“From the first time we met, what you see is what you get….”
The hook line on the utterly glorious lead track on “Light It Up” it might be, but I am going out on a limb here and saying nothing sums up the career of Kris Barras better than that.
To be honest, if you wrote the script, no one would believe it. Even his own record company put it like this on the Press Release they sent with “Light It Up”.
The new album, it says: “follows a whirlwind 18 months since the release of ‘The Divine and Dirty’ in March 2018, where he sold 75 tickets for the London album launch at Thousand Island, and only 11 months later returned to play to 500 people at the main room of the Garage, London with an incredible ride to get there.”
Don’t believe them? Consider this. Cutting his teeth in pubs, covering ZZ Top a few years back, KB has now shared a stage with The Rev. Bill himself when he took over as frontman for The Supersonic Blues Explosion.
The thing about it is, howevero hard you work it ultimately wouldn’t matter if your music was no good, or it didn’t connect. On “Light It Up” the boys in the band – and this is a band – have hit the heights.
The 12 songs here single a change, though. Don’t worry, if you liked him before you’ll like him now and its not that he’s gone down some ambient path, but there’s a suggestion here that the sonic palette has widened ever so slightly.
“Broken Teeth” for example boasts some brilliant slide guitar – you sort of expected that, probably – but also a swagger, a hard rock polish, if you like. The soul-filled backing vocals of the type heard on “Gimme Shelter”, they weren’t on the debut record. They are now. It’s called experience.
The wonderful single he’s just put out, “Vegas Son” has a sort of Kenny Wayne Shepperd feel, and actually, the slight change on KWS’ recent records is almost mirrored on this collection too. “Ignite (Light It Up)” is built around a filthy groove, but also some mighty organ from Josiah J Manning (the Producer here too) and the brilliant “6AM” with its delta blues flavourings spoke to me, as someone who has his best ideas at 2am (ok, they’re mostly crap) its good to know that there are other insomniacs out there.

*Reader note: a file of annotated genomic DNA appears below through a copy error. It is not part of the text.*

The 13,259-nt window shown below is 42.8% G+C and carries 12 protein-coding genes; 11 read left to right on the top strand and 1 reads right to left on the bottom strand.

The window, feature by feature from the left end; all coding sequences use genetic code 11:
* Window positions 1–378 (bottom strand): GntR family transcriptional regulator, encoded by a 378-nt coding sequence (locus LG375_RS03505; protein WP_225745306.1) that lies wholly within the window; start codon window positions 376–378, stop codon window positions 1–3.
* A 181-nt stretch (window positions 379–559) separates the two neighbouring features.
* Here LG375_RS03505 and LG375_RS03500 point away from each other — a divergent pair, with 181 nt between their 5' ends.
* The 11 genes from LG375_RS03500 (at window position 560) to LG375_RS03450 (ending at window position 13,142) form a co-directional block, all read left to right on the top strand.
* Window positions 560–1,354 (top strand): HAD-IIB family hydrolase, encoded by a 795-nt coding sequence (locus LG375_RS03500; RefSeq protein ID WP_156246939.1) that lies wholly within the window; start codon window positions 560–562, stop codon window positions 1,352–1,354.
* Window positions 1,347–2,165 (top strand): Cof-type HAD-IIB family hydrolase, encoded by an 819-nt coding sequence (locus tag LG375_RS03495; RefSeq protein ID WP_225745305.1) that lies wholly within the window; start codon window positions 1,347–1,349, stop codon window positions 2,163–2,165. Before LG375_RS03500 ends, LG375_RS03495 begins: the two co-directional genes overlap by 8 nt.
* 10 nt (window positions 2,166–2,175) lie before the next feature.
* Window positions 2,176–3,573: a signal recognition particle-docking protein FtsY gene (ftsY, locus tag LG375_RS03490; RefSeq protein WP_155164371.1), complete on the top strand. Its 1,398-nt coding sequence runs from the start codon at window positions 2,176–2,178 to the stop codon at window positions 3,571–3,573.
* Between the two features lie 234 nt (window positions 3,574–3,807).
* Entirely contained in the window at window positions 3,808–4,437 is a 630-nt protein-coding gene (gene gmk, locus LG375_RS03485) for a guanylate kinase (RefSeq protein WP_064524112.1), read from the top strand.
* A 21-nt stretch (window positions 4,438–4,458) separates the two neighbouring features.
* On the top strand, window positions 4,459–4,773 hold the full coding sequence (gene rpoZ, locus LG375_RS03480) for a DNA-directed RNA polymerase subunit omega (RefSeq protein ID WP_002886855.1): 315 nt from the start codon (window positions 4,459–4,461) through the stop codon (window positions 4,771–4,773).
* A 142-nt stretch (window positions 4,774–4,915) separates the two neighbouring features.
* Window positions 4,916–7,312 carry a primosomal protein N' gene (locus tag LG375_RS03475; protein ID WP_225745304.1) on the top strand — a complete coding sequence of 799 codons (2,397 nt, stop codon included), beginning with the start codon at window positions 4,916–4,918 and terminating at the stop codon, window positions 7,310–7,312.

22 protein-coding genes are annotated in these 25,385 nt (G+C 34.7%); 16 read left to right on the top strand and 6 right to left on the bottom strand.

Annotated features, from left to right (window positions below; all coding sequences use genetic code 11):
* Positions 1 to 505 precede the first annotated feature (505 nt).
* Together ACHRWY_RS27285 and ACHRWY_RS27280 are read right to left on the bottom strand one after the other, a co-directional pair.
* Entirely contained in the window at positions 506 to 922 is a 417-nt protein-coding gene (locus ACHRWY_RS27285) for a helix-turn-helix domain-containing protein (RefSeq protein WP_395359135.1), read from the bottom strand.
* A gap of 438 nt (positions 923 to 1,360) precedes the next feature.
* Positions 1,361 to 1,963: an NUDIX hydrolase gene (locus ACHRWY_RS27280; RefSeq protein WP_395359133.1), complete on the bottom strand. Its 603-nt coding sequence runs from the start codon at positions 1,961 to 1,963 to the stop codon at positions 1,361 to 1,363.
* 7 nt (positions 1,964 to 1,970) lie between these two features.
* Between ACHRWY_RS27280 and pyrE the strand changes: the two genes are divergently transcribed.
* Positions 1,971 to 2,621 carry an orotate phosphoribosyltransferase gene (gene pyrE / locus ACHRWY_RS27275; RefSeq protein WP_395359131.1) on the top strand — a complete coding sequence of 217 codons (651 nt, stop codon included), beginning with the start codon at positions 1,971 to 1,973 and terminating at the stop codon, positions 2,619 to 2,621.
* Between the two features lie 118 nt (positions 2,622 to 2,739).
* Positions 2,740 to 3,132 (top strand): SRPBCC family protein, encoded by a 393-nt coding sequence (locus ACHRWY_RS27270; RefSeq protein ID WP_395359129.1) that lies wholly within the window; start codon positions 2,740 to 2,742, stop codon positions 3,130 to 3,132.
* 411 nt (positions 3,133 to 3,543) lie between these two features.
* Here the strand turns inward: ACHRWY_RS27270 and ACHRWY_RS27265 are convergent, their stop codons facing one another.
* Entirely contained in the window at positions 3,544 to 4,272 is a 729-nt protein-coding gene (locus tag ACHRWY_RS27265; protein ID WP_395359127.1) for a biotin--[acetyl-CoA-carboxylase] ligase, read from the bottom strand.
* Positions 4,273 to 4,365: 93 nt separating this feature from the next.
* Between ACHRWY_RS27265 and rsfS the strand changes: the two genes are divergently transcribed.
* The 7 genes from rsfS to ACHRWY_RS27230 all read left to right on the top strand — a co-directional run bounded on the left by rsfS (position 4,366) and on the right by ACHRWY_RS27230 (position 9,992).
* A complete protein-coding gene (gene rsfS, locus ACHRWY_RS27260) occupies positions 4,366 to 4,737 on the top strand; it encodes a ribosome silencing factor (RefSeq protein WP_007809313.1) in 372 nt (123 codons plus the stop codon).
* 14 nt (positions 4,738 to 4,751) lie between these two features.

“Rain” is a change of pace. Southern rock, I guess. Sort of country, and with a sweet heart, “Counterfeit People” balances that brilliantly, with its catchy, soaring chorus. If Planet Rock isn’t all over this then there’s something wrong.
Barras is a brilliant guitar player, he really is. But he isn’t a showy one. “Let The River Run Through You” is supremely understated, and if you had to pick one where his time in SBE most shines through, then it’s “Bullet”, and the boogie of “Wound Up” is served with Tex Mex and there’s a little old band from Texas that is going to approve, believe me.
“What A Way To Go” with its cowbell, might actually be the best thing here, you can imagine Thunder doing it for one thing, which is fun, but it’s first line: “We weren’t born to pay the bills and die…..” is precisely why Kris Barras does this. He wanted more. He was just talented enough to make it happen.
“Not Fading” is more blues edged, but even here, its rock, rather than blues that drives this, really, and the more gentle, almost Mark Knopfler tinges of “Pride Is Forever” is the work of a four piece that on this, had almost total mastery of what they were trying to do here.
“Light It Up” proves the maxim that good things happen to good people.
I became aware of Kris pretty early on. And why? Because he very politely sent me an email with the music attached. So yeah, you’d best believe he’s paid his dues. There is – and I hope he doesn’t mind me saying this – a real sense of pride when I write these words. A real feeling that “our” boy has done good.
Light it up anywhere you want, stick it in neon lights if you choose to. “Light It Up” is the one that is sending Kris Barras and his band into the mainstream.
Rock’s hardest working overnight sensation is about to be a star.